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"Edge of Darkness"
Movie review by: Movies are rated 0 to 4 stars
Movies are rated 0 to 4 stars
"Edge of Darkness" by Mike Smith
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Remember Mel Gibson? In 1995 he won two Academy Awards for directing and producing the film “Braveheart.” His next ten major releases each earned at least $75 million at the box office, with seven of them going over the $100 million mark. Not content to sit on his laurels as one of the most popular movie stars of all time, Gibson spent $30 million of his own money on a little film that couldn’t even find a major studio to release it. Not discouraged by that news, he decided to release it himself. To the shock of everyone in Hollywood, with the possible exception of Gibson, “The Passion of the Christ” went on to earn $370 million. Mel even made a cameo in “Passion.” It is his hands that nail Christ to the cross. Gibson’s reasoning for this brief appearance: "It was me that put him on the cross. It was my sins [that put him there]." Unfortunately it was those sins that almost derailed his career. In July 2006 he turned a routine traffic stop into a drunken tirade that shattered his image. Now he’s back with a vengeance in the new thriller "Edge of Darkness."
Tom Craven (Gibson) is a Boston area detective. He’s in a good mood because his daughter, Emma (Bojano Novakovic) has decided to take time off from the security company she works for and spend some time. Tom is worried because she does not look well. When Emma gets violently ill she asks her dad to take her to the hospital. As they head out the front door, a masked man yells “Craven” and pulls the trigger of a shotgun. Emma is killed in what authorities believe was a hit on Tom. But as they begin investigating, with Tom’s unofficial help, they discover things aren’t always what they seem.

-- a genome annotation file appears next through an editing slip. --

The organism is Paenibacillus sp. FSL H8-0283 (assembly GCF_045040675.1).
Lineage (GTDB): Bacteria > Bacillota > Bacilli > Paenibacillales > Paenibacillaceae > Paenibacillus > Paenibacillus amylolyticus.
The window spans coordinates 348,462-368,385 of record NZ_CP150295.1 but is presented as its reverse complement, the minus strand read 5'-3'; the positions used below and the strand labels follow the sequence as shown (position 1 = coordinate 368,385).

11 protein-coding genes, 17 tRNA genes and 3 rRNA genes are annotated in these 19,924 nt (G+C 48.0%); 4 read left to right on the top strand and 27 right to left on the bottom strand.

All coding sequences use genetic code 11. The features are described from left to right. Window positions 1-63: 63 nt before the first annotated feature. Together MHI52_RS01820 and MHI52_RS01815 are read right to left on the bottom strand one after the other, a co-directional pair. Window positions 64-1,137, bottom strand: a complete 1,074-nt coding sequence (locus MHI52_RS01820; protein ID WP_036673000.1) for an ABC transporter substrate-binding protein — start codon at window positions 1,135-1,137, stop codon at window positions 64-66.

Based on a 1985 British mini-series and written by Oscar-winner William Monahan (“The Departed”) and Andrew Bovell, “Edge of Darkness” is the perfect vehicle to bring Mel Gibson back to the screen. Gibson recently turned 54, but since he’s been pretty much off screen since 2002, his aged appearance is almost shocking. His face lined by life, he’s more Murtaugh now then Riggs. But he still commands the screen. His blue eyes still pierce when he fixes them on a bad guy, but the twinkle of old is replaced by the aged glint of anger. Emotionally, he still hits all the high notes and it his performance that carries the film. His performance is matched by those of Winstone and Huston as an ally and an adversary. Winstone (“Beowulf”) is quietly chilling while Huston, who played Colonel Stryker in “X-men Origins: Wolverine,” oozes oil as the head of Emma’s company. The direction by Campbell is tight and action-packed, something I’d expect from a director with three James Bond films under his belt, including “Casino Royale.” When Mel is at his best, the film plays like a version of “Silkwood” meets “Ransom.”
Remember Mel Gibson? He’s back! On a scale of zero to four stars I give “Edge of Darkness”
This week's movie review of "Edge of Darkness" is ©2010 by Michael A. Smith. All graphics this page are creations of Nolan B. Canova, ©2010, all rights reserved. All contents of "Nolan's Pop Culture Review" are ©2010 by Nolan B. Canova.